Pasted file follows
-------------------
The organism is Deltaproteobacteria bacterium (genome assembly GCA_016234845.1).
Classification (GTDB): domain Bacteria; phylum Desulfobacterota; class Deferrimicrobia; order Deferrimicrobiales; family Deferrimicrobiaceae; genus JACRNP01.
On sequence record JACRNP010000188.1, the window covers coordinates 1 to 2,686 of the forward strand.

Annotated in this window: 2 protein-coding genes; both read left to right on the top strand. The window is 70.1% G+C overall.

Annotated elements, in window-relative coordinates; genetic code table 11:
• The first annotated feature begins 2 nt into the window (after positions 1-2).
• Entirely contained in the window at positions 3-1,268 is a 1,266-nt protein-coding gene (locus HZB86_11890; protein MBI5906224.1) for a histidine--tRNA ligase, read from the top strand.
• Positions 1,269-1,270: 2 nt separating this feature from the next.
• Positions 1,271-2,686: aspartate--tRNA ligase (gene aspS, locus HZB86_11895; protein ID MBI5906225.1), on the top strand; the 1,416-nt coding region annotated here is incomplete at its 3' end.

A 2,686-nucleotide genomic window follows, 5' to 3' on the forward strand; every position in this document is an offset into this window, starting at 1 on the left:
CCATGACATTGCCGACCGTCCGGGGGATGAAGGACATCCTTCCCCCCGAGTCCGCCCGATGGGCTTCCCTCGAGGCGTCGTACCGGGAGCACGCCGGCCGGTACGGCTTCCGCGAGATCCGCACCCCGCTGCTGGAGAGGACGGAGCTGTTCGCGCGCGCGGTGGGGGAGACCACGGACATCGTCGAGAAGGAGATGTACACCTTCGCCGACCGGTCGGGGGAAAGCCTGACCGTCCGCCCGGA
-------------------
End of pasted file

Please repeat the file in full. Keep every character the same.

The organism is Deltaproteobacteria bacterium (genome assembly GCA_016234845.1).
Classification (GTDB): domain Bacteria; phylum Desulfobacterota; class Deferrimicrobia; order Deferrimicrobiales; family Deferrimicrobiaceae; genus JACRNP01.
On sequence record JACRNP010000188.1, the window covers coordinates 1 to 2,686 of the forward strand.

Annotated in this window: 2 protein-coding genes; both read left to right on the top strand. The window is 70.1% G+C overall.

Annotated elements, in window-relative coordinates; genetic code table 11:
• The first annotated feature begins 2 nt into the window (after positions 1-2).
• Entirely contained in the window at positions 3-1,268 is a 1,266-nt protein-coding gene (locus HZB86_11890; protein MBI5906224.1) for a histidine--tRNA ligase, read from the top strand.
• Positions 1,269-1,270: 2 nt separating this feature from the next.
• Positions 1,271-2,686: aspartate--tRNA ligase (gene aspS, locus HZB86_11895; protein ID MBI5906225.1), on the top strand; the 1,416-nt coding region annotated here is incomplete at its 3' end.

A 2,686-nucleotide genomic window follows, 5' to 3' on the forward strand; every position in this document is an offset into this window, starting at 1 on the left:
CCATGACATTGCCGACCGTCCGGGGGATGAAGGACATCCTTCCCCCCGAGTCCGCCCGATGGGCTTCCCTCGAGGCGTCGTACCGGGAGCACGCCGGCCGGTACGGCTTCCGCGAGATCCGCACCCCGCTGCTGGAGAGGACGGAGCTGTTCGCGCGCGCGGTGGGGGAGACCACGGACATCGTCGAGAAGGAGATGTACACCTTCGCCGACCGGTCGGGGGAAAGCCTGACCGTCCGCCCGGA